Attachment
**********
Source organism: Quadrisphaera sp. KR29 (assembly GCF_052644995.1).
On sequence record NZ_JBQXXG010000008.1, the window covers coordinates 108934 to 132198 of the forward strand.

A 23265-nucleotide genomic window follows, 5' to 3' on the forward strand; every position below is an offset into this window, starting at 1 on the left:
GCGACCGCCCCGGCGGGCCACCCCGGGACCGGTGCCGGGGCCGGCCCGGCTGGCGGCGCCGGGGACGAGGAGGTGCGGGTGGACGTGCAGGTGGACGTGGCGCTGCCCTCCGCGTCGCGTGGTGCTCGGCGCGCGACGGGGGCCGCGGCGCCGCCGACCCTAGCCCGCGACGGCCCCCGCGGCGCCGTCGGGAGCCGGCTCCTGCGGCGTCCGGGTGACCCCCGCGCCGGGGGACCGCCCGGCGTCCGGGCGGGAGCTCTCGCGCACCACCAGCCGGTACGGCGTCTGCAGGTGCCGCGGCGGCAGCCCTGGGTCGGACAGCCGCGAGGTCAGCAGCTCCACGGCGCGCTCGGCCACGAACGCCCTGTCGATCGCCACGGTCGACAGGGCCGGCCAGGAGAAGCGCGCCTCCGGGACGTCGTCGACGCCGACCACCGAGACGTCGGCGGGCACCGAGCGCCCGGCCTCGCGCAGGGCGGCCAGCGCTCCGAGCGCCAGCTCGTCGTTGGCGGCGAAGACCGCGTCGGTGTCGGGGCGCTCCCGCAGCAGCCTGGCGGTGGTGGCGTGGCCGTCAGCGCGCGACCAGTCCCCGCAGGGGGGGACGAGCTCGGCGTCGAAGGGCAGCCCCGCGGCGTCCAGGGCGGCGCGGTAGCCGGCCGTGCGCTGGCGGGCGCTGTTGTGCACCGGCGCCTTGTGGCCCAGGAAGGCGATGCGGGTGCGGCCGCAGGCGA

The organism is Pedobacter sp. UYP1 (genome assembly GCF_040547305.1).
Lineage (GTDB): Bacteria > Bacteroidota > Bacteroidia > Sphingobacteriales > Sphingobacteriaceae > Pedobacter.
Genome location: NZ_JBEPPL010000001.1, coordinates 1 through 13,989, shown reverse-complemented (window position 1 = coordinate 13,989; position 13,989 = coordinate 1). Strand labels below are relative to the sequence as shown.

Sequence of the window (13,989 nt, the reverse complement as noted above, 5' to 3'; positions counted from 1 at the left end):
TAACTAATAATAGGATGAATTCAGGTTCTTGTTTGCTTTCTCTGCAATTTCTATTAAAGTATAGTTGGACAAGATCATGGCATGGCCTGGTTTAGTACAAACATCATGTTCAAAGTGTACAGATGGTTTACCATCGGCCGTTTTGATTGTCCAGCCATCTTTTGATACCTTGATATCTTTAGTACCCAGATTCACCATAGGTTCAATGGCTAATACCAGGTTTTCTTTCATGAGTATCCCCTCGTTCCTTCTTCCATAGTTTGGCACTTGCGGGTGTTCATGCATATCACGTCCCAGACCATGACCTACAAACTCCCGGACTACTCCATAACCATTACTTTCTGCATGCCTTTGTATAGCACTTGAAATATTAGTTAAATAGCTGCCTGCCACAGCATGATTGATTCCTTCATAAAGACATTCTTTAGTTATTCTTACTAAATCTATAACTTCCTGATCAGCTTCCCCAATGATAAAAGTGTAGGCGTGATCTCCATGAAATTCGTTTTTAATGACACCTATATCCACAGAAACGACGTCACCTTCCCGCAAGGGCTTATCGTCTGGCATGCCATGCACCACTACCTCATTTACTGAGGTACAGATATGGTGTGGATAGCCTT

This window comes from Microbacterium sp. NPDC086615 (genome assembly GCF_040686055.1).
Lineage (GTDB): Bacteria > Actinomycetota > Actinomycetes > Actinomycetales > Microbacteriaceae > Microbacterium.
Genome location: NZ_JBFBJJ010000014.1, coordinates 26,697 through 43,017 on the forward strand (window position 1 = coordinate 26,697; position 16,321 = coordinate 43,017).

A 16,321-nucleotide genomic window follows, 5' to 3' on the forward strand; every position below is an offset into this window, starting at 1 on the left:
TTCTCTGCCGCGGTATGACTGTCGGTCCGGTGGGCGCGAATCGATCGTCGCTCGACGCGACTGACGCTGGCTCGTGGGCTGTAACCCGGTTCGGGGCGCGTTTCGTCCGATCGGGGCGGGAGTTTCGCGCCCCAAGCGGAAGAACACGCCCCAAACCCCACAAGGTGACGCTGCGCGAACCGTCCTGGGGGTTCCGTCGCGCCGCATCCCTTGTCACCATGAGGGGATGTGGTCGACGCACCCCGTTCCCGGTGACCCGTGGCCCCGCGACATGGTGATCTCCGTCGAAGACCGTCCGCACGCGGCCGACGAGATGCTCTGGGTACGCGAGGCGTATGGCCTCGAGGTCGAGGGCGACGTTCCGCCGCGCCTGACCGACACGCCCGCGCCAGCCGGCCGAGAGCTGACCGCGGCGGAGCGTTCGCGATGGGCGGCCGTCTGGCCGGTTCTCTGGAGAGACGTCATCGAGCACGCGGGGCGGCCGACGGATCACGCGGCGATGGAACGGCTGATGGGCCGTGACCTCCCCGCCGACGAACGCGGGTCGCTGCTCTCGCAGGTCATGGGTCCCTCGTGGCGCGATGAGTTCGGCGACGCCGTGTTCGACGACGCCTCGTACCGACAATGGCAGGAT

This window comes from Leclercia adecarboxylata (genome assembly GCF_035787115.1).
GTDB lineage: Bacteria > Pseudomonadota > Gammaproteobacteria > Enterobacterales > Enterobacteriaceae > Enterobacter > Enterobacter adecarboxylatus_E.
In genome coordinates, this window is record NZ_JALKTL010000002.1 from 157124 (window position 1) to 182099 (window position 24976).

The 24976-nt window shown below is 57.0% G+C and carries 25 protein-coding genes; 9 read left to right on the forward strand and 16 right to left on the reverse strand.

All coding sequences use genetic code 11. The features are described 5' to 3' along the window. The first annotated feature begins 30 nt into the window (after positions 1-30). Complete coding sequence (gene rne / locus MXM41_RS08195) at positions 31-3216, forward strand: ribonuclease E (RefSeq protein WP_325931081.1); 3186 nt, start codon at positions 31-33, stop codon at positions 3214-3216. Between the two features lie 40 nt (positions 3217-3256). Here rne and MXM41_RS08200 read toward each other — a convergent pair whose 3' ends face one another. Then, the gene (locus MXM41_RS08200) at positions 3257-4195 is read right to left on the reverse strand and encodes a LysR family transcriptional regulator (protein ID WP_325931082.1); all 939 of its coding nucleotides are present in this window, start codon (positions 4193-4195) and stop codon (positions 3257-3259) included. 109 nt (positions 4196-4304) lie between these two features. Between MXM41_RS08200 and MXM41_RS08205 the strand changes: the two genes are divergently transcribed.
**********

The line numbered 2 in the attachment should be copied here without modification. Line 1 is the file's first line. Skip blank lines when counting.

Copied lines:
On sequence record NZ_JBQXXG010000008.1, the window covers coordinates 108934 to 132198 of the forward strand.